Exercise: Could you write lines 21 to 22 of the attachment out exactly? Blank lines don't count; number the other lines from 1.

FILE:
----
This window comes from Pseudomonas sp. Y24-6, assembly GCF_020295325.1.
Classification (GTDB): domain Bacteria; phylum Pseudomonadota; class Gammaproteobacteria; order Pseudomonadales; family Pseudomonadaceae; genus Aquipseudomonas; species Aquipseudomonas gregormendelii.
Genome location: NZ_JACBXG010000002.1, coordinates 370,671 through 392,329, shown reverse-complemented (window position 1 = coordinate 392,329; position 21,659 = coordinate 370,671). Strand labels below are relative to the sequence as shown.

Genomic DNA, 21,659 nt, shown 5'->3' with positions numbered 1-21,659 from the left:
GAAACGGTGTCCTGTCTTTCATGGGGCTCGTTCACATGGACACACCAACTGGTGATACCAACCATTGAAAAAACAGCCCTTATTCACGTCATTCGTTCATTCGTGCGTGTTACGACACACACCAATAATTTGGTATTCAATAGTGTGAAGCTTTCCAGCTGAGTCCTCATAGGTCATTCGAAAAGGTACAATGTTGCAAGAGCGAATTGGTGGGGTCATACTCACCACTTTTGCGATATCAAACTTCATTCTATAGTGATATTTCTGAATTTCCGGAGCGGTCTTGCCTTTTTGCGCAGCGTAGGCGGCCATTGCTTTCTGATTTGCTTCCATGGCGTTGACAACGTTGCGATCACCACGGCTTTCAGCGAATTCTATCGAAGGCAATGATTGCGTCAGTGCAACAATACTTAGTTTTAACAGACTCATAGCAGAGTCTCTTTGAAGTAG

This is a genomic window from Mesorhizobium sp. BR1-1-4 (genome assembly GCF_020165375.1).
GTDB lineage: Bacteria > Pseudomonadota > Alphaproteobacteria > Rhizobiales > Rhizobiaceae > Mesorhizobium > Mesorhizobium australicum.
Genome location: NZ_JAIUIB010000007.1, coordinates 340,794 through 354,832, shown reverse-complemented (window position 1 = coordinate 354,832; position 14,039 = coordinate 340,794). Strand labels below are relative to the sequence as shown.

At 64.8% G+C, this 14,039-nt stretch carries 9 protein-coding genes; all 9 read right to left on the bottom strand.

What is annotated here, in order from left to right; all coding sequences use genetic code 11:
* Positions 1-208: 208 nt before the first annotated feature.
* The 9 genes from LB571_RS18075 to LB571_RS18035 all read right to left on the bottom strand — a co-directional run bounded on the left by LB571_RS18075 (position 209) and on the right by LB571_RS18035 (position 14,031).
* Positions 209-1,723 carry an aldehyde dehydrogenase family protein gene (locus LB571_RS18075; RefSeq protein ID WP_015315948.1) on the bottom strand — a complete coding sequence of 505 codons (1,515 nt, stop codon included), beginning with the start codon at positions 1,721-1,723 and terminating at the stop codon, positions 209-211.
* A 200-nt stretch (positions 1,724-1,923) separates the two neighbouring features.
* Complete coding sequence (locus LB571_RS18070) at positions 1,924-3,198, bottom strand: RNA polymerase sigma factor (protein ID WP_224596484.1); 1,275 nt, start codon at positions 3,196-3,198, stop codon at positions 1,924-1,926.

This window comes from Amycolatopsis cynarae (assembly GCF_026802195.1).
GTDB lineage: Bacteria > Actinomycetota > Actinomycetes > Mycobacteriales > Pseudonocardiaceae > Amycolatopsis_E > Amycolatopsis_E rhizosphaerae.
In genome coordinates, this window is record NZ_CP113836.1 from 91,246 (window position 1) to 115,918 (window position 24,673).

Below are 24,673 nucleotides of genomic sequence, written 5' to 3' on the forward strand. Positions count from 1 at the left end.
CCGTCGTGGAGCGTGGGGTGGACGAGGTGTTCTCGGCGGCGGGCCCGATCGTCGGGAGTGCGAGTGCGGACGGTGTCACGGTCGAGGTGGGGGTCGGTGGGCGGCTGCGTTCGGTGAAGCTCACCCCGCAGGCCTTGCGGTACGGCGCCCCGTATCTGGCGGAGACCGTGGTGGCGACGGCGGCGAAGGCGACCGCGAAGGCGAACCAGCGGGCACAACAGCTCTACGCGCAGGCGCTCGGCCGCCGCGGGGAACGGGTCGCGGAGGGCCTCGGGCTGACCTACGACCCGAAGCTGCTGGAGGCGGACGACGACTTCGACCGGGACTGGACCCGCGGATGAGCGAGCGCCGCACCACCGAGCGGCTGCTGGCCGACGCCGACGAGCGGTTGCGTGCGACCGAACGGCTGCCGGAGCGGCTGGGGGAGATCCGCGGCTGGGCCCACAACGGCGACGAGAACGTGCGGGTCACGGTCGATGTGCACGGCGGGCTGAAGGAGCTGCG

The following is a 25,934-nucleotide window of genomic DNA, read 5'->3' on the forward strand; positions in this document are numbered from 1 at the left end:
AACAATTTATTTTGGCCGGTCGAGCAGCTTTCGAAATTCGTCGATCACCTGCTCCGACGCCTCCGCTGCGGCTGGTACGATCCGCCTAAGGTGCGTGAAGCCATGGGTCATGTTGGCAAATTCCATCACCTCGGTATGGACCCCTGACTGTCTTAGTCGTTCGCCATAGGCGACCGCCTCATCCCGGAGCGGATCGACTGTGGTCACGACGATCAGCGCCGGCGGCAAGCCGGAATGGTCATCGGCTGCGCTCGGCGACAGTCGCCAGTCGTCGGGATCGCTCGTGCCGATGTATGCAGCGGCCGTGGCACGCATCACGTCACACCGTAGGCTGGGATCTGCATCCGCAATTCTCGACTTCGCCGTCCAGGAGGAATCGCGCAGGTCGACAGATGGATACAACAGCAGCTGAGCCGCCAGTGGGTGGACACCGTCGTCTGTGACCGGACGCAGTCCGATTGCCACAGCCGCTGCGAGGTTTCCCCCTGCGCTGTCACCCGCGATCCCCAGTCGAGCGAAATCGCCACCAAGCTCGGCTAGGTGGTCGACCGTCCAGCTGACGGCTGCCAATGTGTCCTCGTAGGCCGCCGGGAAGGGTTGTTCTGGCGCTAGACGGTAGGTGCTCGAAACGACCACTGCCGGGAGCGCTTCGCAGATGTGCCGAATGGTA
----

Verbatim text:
The following is a 25,934-nucleotide window of genomic DNA, read 5'->3' on the forward strand; positions in this document are numbered from 1 at the left end:
AACAATTTATTTTGGCCGGTCGAGCAGCTTTCGAAATTCGTCGATCACCTGCTCCGACGCCTCCGCTGCGGCTGGTACGATCCGCCTAAGGTGCGTGAAGCCATGGGTCATGTTGGCAAATTCCATCACCTCGGTATGGACCCCTGACTGTCTTAGTCGTTCGCCATAGGCGACCGCCTCATCCCGGAGCGGATCGACTGTGGTCACGACGATCAGCGCCGGCGGCAAGCCGGAATGGTCATCGGCTGCGCTCGGCGACAGTCGCCAGTCGTCGGGATCGCTCGTGCCGATGTATGCAGCGGCCGTGGCACGCATCACGTCACACCGTAGGCTGGGATCTGCATCCGCAATTCTCGACTTCGCCGTCCAGGAGGAATCGCGCAGGTCGACAGATGGATACAACAGCAGCTGAGCCGCCAGTGGGTGGACACCGTCGTCTGTGACCGGACGCAGTCCGATTGCCACAGCCGCTGCGAGGTTTCCCCCTGCGCTGTCACCCGCGATCCCCAGTCGAGCGAAATCGCCACCAAGCTCGGCTAGGTGGTCGACCGTCCAGCTGACGGCTGCCAATGTGTCCTCGTAGGCCGCCGGGAAGGGTTGTTCTGGCGCTAGACGGTAGGTGCTCGAAACGACCACTGCCGGGAGCGCTTCGCAGATGTGCCGAATGGTA